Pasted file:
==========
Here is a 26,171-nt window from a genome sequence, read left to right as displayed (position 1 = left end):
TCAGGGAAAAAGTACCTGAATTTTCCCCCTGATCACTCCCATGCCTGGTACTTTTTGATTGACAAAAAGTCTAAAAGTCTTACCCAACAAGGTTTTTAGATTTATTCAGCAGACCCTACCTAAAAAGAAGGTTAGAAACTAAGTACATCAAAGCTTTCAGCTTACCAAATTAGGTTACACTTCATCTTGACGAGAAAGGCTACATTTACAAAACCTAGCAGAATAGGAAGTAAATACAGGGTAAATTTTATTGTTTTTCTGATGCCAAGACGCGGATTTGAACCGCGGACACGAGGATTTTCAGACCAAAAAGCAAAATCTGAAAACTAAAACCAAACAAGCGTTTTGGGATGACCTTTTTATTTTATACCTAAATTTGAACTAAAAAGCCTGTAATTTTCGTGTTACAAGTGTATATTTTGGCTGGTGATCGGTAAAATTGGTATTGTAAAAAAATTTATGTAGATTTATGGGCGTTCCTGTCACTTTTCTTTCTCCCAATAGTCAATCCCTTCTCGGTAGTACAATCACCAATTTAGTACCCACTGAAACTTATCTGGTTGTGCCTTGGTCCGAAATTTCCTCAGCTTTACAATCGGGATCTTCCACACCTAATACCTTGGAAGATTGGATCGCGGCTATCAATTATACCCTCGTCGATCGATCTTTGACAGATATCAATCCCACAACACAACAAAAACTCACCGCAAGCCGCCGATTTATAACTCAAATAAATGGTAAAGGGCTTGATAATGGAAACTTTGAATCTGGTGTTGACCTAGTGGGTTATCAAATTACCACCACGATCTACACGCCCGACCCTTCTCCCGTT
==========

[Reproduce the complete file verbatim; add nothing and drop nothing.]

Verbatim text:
Here is a 26,171-nt window from a genome sequence, read left to right as displayed (position 1 = left end):
TCAGGGAAAAAGTACCTGAATTTTCCCCCTGATCACTCCCATGCCTGGTACTTTTTGATTGACAAAAAGTCTAAAAGTCTTACCCAACAAGGTTTTTAGATTTATTCAGCAGACCCTACCTAAAAAGAAGGTTAGAAACTAAGTACATCAAAGCTTTCAGCTTACCAAATTAGGTTACACTTCATCTTGACGAGAAAGGCTACATTTACAAAACCTAGCAGAATAGGAAGTAAATACAGGGTAAATTTTATTGTTTTTCTGATGCCAAGACGCGGATTTGAACCGCGGACACGAGGATTTTCAGACCAAAAAGCAAAATCTGAAAACTAAAACCAAACAAGCGTTTTGGGATGACCTTTTTATTTTATACCTAAATTTGAACTAAAAAGCCTGTAATTTTCGTGTTACAAGTGTATATTTTGGCTGGTGATCGGTAAAATTGGTATTGTAAAAAAATTTATGTAGATTTATGGGCGTTCCTGTCACTTTTCTTTCTCCCAATAGTCAATCCCTTCTCGGTAGTACAATCACCAATTTAGTACCCACTGAAACTTATCTGGTTGTGCCTTGGTCCGAAATTTCCTCAGCTTTACAATCGGGATCTTCCACACCTAATACCTTGGAAGATTGGATCGCGGCTATCAATTATACCCTCGTCGATCGATCTTTGACAGATATCAATCCCACAACACAACAAAAACTCACCGCAAGCCGCCGATTTATAACTCAAATAAATGGTAAAGGGCTTGATAATGGAAACTTTGAATCTGGTGTTGACCTAGTGGGTTATCAAATTACCACCACGATCTACACGCCCGACCCTTCTCCCGTT